Saturday will see UNESCO’s World Heritage Committee discuss proposals for new additions to its heritage list.
Czech spa towns are teaming up with other eight European counterparts.
Spas were a huge European phenomenon from the 18th century to the early 20th century. The Bader Lexicon of 1854 lists 652 major European spas, but only a handful of the grandest spas now survive in an authentic form.
Each used natural mineral waters to treat pain and disease in the days before industrial medication and they are testimony to the development of medicine.
The towns have unique urban forms and significant architectural ensembles including special spa buildings and visitor facilities such as spa houses, colonnades, churches, theatres, casino houses, dedicated hotels and boarding houses. The combination of the fabric of the towns with their parks and green spaces and surrounding ‘therapeutic landscape’ is very important.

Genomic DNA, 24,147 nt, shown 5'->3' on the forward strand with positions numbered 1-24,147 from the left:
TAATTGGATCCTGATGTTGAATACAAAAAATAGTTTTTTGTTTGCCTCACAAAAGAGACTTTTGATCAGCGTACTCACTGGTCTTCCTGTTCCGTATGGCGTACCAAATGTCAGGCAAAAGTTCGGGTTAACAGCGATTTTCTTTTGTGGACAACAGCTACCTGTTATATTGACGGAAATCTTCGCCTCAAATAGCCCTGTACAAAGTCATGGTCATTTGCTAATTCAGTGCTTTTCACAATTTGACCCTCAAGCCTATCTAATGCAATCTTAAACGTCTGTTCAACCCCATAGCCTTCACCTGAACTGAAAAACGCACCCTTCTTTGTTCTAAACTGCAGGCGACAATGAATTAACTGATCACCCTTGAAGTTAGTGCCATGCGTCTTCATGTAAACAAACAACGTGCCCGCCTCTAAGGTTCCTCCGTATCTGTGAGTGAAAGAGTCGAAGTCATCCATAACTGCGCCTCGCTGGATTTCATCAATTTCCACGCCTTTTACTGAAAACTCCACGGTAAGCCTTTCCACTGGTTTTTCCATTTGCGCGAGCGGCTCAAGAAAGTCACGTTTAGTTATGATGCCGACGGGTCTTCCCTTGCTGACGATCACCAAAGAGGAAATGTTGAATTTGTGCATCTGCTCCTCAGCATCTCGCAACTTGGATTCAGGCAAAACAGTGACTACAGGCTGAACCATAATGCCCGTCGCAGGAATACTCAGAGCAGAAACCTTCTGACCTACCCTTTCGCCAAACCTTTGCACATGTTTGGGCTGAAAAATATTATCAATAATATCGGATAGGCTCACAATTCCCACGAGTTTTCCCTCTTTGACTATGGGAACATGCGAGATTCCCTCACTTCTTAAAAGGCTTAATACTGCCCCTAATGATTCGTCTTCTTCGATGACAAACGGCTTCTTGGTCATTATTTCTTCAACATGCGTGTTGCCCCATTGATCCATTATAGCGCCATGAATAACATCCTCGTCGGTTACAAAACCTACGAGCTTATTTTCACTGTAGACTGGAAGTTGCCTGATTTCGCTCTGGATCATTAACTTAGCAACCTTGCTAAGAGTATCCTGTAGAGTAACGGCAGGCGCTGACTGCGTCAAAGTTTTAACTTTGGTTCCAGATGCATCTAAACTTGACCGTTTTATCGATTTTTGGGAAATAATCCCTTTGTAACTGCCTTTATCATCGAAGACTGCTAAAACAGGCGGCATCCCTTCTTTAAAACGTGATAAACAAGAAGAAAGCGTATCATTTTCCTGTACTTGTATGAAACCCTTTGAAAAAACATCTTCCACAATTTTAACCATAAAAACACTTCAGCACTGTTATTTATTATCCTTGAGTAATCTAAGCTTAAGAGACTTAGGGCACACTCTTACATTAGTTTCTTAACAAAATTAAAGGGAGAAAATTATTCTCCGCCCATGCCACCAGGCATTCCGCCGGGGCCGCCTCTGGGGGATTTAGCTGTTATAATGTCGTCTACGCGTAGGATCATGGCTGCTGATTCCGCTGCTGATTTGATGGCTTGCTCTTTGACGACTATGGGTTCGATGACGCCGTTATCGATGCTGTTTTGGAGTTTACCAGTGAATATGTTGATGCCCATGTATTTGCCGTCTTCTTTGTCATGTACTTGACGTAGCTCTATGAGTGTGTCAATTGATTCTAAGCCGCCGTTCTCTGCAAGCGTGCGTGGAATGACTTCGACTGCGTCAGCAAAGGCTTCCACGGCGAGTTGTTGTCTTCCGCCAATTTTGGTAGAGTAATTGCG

Four Czech spa towns — the western triangle of Karlovy Vary, Mariánské Lázně and Františkovy Lázně, together with the east Moravian spa resort of Luhačovice — have teamed up with around half a dozen major European spa resorts in a bid to obtain the prestigious UNESCO recognition quicker.
The 11 candidate spas are:
- Baden bei Wien (Austria)
- Spa (Belgium)
- Karlovy Vary, Frantiskovy Lazne and Marianske Lazne (Czech Republic)
- Vichy (France)
- Bad Ems, Baden-Baden and Bad Kissingen (Germany)
- Montecatini Terme (Italy)
- City of Bath (UK)
The latest news and further information can be found on the Great Spas of Europe website.